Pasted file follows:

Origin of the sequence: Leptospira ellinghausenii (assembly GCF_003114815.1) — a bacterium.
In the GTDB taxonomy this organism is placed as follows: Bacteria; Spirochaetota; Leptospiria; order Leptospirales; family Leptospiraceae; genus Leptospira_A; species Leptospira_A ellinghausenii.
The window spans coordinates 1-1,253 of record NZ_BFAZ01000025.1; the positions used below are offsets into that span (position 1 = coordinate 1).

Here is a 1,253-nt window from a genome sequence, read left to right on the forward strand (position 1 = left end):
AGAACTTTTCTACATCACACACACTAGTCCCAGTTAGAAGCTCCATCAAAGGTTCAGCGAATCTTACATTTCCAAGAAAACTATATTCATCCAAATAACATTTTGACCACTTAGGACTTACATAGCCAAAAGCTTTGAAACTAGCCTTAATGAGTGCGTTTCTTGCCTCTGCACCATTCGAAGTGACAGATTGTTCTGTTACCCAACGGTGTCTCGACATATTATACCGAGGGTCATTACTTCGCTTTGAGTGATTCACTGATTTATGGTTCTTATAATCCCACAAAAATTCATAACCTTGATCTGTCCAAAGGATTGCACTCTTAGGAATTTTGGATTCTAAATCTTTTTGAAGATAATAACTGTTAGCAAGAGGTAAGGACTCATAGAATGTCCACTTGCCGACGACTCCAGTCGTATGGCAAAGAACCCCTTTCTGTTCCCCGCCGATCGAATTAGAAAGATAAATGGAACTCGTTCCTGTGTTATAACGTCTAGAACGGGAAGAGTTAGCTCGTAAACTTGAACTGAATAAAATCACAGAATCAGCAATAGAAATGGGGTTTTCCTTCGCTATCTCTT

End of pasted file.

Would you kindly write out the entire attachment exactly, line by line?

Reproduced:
Origin of the sequence: Leptospira ellinghausenii (assembly GCF_003114815.1) — a bacterium.
In the GTDB taxonomy this organism is placed as follows: Bacteria; Spirochaetota; Leptospiria; order Leptospirales; family Leptospiraceae; genus Leptospira_A; species Leptospira_A ellinghausenii.
The window spans coordinates 1-1,253 of record NZ_BFAZ01000025.1; the positions used below are offsets into that span (position 1 = coordinate 1).

Here is a 1,253-nt window from a genome sequence, read left to right on the forward strand (position 1 = left end):
AGAACTTTTCTACATCACACACACTAGTCCCAGTTAGAAGCTCCATCAAAGGTTCAGCGAATCTTACATTTCCAAGAAAACTATATTCATCCAAATAACATTTTGACCACTTAGGACTTACATAGCCAAAAGCTTTGAAACTAGCCTTAATGAGTGCGTTTCTTGCCTCTGCACCATTCGAAGTGACAGATTGTTCTGTTACCCAACGGTGTCTCGACATATTATACCGAGGGTCATTACTTCGCTTTGAGTGATTCACTGATTTATGGTTCTTATAATCCCACAAAAATTCATAACCTTGATCTGTCCAAAGGATTGCACTCTTAGGAATTTTGGATTCTAAATCTTTTTGAAGATAATAACTGTTAGCAAGAGGTAAGGACTCATAGAATGTCCACTTGCCGACGACTCCAGTCGTATGGCAAAGAACCCCTTTCTGTTCCCCGCCGATCGAATTAGAAAGATAAATGGAACTCGTTCCTGTGTTATAACGTCTAGAACGGGAAGAGTTAGCTCGTAAACTTGAACTGAATAAAATCACAGAATCAGCAATAGAAATGGGGTTTTCCTTCGCTATCTCTT